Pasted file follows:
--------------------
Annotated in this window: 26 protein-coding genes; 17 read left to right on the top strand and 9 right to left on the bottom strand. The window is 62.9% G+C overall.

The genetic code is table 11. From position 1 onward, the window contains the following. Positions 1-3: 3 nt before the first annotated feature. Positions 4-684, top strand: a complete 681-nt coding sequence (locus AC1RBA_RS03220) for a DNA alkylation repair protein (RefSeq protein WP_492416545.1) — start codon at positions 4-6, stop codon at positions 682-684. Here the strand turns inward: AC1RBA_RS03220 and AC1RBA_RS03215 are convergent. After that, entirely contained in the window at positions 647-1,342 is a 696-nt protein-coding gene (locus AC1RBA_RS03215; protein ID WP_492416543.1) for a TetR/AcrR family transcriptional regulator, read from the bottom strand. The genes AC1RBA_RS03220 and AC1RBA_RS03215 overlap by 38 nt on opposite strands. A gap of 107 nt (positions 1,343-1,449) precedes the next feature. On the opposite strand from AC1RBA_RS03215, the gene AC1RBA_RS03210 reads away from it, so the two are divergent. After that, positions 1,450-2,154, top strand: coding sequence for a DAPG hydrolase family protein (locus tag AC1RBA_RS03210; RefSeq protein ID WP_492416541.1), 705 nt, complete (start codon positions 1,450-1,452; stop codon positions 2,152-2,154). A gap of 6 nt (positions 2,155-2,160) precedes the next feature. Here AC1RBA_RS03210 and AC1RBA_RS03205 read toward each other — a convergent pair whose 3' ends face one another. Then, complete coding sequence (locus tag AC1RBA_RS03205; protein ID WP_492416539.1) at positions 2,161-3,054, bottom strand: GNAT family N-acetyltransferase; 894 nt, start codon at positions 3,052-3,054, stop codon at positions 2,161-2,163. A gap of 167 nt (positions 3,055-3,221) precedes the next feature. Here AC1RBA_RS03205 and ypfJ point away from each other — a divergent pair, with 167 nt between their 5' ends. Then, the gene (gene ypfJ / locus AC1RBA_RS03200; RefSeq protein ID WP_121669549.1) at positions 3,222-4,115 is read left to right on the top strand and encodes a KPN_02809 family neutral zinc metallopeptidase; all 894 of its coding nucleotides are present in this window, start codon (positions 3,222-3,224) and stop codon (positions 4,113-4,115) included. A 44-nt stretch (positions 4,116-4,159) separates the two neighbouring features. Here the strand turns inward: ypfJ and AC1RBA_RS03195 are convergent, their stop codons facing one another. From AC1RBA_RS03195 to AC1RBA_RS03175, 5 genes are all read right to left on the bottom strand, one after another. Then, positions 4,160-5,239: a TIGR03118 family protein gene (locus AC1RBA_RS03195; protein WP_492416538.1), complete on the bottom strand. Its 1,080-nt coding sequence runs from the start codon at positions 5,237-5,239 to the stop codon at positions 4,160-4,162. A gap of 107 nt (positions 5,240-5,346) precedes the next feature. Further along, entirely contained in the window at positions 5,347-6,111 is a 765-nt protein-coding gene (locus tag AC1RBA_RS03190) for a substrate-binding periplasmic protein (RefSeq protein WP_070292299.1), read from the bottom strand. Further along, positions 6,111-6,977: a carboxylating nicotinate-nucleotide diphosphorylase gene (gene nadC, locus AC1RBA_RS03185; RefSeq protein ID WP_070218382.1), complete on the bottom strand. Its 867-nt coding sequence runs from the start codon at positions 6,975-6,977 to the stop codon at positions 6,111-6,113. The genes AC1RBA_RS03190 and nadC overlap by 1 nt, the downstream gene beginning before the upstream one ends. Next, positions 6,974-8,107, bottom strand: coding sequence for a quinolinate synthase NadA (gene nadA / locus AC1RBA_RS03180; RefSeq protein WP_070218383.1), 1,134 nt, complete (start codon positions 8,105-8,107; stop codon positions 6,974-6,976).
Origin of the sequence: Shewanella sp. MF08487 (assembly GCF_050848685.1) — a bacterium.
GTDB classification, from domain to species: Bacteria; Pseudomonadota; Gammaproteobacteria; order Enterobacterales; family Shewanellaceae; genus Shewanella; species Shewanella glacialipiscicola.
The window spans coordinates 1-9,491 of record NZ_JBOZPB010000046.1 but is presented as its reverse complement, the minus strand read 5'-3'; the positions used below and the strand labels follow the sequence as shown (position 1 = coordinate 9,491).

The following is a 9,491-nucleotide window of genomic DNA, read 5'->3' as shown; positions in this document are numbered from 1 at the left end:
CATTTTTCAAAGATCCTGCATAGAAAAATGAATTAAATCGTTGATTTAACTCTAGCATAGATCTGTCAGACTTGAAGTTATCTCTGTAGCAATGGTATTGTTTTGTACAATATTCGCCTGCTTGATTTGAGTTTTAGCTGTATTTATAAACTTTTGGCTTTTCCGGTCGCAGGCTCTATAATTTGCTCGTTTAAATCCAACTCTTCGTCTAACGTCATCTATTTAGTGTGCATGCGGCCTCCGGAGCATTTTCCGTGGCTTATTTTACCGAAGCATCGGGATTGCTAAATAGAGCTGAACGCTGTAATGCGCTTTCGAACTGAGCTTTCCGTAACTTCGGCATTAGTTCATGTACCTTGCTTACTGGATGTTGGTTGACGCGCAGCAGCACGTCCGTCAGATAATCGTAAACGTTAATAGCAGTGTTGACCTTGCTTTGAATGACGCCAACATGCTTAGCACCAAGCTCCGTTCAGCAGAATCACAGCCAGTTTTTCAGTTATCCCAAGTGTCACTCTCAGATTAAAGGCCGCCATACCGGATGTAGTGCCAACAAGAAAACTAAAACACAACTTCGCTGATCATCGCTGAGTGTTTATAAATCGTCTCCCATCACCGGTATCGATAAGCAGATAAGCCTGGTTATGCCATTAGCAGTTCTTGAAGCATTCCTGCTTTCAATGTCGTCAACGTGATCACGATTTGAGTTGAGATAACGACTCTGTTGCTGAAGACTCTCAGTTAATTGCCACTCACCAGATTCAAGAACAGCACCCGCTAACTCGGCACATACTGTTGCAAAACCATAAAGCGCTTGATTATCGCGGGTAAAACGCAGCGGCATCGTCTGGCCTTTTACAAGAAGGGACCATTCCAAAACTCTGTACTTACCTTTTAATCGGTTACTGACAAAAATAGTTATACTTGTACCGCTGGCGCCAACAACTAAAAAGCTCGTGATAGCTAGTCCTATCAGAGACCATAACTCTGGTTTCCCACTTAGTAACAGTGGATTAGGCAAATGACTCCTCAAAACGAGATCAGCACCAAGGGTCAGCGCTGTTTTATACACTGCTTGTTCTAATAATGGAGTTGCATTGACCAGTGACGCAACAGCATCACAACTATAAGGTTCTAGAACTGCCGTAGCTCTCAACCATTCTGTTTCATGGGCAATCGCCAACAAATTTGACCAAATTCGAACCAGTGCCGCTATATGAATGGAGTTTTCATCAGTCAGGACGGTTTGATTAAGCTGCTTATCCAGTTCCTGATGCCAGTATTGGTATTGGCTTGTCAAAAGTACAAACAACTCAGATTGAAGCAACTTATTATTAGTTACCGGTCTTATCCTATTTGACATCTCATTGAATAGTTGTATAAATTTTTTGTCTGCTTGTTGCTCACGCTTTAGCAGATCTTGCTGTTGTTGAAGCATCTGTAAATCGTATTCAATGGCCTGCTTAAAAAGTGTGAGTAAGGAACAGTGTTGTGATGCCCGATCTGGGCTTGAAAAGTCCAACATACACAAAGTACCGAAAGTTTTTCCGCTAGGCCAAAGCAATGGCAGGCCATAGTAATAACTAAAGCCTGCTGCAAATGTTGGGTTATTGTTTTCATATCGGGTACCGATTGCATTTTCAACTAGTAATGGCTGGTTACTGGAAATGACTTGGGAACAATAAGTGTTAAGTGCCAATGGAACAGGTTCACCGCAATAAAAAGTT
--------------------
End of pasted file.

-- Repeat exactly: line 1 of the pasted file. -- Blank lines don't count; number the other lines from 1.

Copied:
Annotated in this window: 26 protein-coding genes; 17 read left to right on the top strand and 9 right to left on the bottom strand. The window is 62.9% G+C overall.